Effects of Different Degrees of Social Isolation on the Behaviour of Weaned Piglets Kept for Experimental Purposes
Abstract:The effect of degree of isolation on the behaviour of weaned piglets was investigated using eight replicates of littermates, weaned at 4 weeks and caged for 2 weeks in metabolism chambers under varying degrees of isolation: i) fully isolated without physical contact with littermates; ii) partly isolated with limited physical contact with littermates; or iii) grouped with three littermates. The behaviour of the piglets was video recorded from 0700h-2230h on days 1, 6 and 13 post-weaning. In addition, a test of behavioural reactivity towards a novel environment/object was performed on day 8.
Irrespective of degree, isolation initially increased the occurrence of behavioural indicators of stress such as the frequency of pawing and escape attempts as well as decreasing the frequency of play. In partly isolated piglets this initial response was more active than in fully isolated piglets, indicating an increased frustration with isolation. Within 2 weeks, however, the stress response in partly isolated piglets had almost completely waned, and they showed only a decreased frequency of play behaviour, whereas in fully isolated piglets an increased frequency of pawing as well as a more pronounced reduction of play behaviour were still evident on day 13. Both isolation treatments resulted in markedly lower reactivity in a novel environment, seen as fewer squares crossed and fewer vocalizations.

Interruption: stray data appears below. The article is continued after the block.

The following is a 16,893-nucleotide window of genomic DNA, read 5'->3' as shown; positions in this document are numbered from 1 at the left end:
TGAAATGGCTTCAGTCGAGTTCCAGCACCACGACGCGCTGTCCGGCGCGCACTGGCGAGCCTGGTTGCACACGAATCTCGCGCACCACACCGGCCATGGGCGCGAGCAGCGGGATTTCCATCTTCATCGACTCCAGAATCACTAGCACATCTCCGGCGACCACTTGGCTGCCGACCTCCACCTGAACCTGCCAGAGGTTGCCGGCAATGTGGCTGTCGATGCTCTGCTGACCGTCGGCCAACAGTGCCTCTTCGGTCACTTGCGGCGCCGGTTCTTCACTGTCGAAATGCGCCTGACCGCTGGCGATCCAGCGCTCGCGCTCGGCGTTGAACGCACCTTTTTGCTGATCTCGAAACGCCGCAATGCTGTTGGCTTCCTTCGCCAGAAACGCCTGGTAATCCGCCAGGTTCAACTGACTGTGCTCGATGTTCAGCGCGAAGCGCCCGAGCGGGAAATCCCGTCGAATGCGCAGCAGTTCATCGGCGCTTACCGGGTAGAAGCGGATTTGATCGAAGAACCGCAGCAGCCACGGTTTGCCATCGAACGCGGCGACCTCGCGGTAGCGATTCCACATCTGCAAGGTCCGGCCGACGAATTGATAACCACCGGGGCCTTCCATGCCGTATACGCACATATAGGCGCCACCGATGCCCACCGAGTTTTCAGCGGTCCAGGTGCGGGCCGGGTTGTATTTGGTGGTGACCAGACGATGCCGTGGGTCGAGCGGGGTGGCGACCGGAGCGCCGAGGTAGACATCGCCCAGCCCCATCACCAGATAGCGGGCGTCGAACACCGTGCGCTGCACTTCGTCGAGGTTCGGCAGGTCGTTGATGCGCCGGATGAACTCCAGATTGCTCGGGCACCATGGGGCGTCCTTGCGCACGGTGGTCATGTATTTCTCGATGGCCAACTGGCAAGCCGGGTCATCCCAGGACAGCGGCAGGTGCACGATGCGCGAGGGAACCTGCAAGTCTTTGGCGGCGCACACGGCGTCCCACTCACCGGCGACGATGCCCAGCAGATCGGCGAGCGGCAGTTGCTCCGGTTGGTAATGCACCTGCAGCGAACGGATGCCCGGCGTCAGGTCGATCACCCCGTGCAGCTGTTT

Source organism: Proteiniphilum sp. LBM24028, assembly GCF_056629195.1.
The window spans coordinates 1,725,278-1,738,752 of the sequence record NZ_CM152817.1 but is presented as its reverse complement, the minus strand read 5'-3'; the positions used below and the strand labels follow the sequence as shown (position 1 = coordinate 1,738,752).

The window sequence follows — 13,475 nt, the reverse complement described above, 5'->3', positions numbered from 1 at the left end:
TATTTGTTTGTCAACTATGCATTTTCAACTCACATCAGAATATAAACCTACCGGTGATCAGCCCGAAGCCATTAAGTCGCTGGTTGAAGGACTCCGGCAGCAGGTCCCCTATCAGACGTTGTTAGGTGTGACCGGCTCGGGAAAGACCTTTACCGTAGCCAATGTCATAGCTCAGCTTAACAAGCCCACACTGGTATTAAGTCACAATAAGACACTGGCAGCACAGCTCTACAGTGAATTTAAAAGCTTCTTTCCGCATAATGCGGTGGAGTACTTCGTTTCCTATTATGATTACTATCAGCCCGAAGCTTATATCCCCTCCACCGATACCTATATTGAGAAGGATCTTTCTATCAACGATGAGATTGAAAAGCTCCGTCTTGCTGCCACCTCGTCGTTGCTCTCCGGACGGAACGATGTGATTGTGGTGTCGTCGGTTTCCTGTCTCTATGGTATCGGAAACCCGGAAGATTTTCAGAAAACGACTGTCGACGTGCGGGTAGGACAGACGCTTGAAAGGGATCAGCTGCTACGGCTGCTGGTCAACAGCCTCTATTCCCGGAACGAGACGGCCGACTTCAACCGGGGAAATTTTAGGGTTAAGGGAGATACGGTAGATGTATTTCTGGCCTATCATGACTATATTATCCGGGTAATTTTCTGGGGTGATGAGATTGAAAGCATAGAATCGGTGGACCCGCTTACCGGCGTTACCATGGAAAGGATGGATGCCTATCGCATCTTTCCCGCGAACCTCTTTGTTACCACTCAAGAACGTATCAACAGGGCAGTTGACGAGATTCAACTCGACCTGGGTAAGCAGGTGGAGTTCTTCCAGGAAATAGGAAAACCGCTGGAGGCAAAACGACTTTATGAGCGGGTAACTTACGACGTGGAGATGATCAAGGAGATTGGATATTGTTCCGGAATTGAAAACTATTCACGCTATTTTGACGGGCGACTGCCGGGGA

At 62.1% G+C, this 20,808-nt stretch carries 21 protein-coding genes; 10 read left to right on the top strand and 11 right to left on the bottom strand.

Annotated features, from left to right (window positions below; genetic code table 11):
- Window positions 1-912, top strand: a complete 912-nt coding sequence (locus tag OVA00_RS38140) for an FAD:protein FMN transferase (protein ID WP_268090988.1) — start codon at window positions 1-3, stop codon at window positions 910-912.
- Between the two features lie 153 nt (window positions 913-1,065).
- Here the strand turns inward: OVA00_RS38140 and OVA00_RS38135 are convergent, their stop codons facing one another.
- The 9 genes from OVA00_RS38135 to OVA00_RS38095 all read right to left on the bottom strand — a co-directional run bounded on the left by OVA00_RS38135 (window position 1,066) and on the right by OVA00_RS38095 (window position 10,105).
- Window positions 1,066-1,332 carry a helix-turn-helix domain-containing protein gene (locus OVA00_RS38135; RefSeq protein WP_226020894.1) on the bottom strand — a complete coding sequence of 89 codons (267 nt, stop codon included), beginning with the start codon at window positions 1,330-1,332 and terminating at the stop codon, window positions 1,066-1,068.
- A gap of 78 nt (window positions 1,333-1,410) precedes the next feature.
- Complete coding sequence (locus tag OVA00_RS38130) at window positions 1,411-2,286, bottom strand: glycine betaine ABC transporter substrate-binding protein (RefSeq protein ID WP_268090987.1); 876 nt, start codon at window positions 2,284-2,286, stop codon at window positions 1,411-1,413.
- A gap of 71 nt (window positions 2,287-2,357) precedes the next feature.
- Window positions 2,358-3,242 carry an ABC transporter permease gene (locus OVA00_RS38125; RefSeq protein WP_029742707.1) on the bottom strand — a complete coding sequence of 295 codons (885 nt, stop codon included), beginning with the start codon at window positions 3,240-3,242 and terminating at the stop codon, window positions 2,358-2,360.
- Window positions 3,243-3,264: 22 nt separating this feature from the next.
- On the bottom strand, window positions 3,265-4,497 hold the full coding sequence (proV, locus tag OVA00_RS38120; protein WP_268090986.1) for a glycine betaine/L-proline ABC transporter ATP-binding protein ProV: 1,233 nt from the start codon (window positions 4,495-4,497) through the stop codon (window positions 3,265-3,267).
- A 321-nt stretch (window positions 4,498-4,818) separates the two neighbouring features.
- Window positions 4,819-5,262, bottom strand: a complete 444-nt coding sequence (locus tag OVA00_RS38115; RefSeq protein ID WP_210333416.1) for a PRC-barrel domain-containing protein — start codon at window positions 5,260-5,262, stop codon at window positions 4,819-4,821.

It is concluded that social isolation of newly weaned piglets is stressful. Although it may increase the initial stress response, provision of social contact with littermates, eg through wire mesh, might limit negative long-term effects of isolation in experiments where data collection requires individual housing.